Announcement

Royal Engineers presented with Afghanistan medals

This news article was published under the 2010 to 2015 Conservative and Liberal Democrat coalition government

The Royal Engineers have spent the last six months in Helmand helping with the mission to prepare the Afghans to fully take over the security…

The Royal Engineers have spent the last six months in Helmand helping with the mission to prepare the Afghans to fully take over the security of their own country.

Amongst their tasks was the construction and upgrading of tactical infrastructure for British troops, including patrol bases, forward operating bases and military checkpoints.

They also cleared convoy routes by detecting and destroying hidden improvised explosive devices and were also responsible for dismantling and destroying insurgent fortifications including narcotics and weapons hideouts.

The largest project the soldiers from 35 Engineer Regiment were involved in was the construction of the 70-metre-long Freedom Bridge to connect communities either side of the Nahr-e Bughra canal - the longest bridge built by British military personnel while on operations since the Second World War.

The medal parade took place at Schutzenplatz in Paderborn and was watched by the families of the soldiers and also included music from the Band of the Corps of Royal Engineers.

Addressing the soldiers during the ceremony Major General James Bashall, General Officer Commanding of Germany-based 1 (UK) Armoured Division, who presented the medals, said:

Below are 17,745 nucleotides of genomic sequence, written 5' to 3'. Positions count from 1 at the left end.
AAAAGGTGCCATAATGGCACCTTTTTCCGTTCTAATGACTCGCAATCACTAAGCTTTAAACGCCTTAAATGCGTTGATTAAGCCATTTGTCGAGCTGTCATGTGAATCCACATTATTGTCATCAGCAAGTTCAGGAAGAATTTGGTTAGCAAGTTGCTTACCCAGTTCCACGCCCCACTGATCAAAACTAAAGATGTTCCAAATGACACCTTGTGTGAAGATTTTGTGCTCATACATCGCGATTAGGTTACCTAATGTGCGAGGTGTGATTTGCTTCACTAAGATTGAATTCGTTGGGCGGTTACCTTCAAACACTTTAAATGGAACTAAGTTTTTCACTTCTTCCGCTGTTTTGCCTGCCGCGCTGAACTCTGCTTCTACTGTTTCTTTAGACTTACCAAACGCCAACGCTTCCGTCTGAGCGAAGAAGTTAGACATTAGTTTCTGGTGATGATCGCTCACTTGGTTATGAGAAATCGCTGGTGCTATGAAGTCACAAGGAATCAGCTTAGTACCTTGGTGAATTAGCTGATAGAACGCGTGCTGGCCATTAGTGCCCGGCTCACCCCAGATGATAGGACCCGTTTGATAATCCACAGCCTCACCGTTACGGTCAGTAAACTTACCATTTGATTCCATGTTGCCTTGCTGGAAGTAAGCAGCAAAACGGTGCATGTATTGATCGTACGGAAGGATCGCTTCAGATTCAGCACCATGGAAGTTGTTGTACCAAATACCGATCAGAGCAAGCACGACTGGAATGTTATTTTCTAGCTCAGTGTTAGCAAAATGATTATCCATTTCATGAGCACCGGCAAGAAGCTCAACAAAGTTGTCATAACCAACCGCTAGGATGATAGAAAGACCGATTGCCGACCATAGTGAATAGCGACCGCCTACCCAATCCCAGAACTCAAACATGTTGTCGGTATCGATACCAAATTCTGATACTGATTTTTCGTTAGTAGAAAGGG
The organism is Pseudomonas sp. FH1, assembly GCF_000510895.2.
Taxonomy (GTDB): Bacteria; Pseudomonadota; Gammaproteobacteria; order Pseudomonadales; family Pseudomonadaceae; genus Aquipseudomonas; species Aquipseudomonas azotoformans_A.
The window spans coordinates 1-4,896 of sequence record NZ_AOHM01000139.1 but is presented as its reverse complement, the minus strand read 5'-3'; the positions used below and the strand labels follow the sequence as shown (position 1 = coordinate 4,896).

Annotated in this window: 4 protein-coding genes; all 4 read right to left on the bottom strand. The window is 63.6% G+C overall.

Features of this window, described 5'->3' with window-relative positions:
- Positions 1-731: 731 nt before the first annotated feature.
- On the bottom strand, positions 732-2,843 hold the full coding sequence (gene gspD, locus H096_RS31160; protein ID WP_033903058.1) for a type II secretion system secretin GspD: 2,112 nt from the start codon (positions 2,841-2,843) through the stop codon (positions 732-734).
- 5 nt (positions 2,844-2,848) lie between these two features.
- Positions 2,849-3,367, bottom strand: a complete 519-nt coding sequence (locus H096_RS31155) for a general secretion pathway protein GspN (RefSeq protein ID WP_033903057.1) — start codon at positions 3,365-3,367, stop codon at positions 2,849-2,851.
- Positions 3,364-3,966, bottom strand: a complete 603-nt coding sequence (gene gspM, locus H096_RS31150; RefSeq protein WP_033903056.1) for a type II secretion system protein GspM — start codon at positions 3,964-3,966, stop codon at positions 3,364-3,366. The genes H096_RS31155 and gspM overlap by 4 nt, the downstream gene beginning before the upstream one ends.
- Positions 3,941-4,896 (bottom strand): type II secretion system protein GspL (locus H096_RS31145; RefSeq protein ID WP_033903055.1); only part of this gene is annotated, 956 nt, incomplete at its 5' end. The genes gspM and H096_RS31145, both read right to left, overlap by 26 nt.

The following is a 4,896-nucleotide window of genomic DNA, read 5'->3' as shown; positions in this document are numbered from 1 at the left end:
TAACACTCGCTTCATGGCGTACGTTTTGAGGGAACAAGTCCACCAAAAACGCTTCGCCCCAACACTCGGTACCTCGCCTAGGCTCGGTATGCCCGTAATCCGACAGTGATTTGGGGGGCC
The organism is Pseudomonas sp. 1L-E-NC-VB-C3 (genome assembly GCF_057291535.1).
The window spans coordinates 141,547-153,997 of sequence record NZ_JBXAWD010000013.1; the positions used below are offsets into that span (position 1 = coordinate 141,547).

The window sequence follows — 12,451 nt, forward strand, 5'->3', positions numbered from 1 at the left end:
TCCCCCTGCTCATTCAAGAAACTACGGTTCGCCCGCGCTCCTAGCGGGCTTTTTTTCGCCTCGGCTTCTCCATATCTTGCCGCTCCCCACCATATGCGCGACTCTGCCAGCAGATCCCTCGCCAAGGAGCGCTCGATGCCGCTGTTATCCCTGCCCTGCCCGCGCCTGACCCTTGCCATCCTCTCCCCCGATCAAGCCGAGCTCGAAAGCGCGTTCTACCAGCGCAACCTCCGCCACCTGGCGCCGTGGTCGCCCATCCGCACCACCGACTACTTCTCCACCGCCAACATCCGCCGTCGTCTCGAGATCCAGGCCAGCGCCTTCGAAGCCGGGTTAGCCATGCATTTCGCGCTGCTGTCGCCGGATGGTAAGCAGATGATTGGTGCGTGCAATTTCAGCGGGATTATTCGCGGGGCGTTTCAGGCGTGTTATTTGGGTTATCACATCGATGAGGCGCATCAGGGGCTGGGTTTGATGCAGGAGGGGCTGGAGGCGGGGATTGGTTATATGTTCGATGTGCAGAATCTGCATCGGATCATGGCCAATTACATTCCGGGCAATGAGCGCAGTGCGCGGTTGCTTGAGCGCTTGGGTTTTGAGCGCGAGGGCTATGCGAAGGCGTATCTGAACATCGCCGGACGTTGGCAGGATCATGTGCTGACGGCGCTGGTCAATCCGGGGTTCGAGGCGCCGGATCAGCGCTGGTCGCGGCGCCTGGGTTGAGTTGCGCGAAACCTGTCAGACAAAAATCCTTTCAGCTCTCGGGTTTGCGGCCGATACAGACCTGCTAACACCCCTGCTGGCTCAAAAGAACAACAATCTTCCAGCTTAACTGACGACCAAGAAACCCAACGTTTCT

There are a few special days in our careers that serve as landmarks, this is one such day. I welcome you all home; it’s good to see you again.

I’d like to thank and pay tribute for the vital work of the Rear Operations Group. They have sustained morale while you were away.

I would like to thank your families - the Army cannot exist without their support. The mothers, fathers and children who have had to endure six months of worry are special people. I thank them for their patience and commitment.

Operation HERRICK 15 is not yet finished; as we stand here today we have in our thoughts that many of 20th Armoured Brigade are still deployed.

35 Engineer Regiment have made a real difference; you have built checkpoints and bridges and cleared supply routes, working in difficult conditions. You have left a wonderful legacy.

I offer you a big thank you for all you have done. I hope you are stronger and better soldiers for your experience in Helmand.

The men and women of 35 Engineer Regiment will now begin a period of well-deserved leave before returning to their barracks to begin training for their next mission.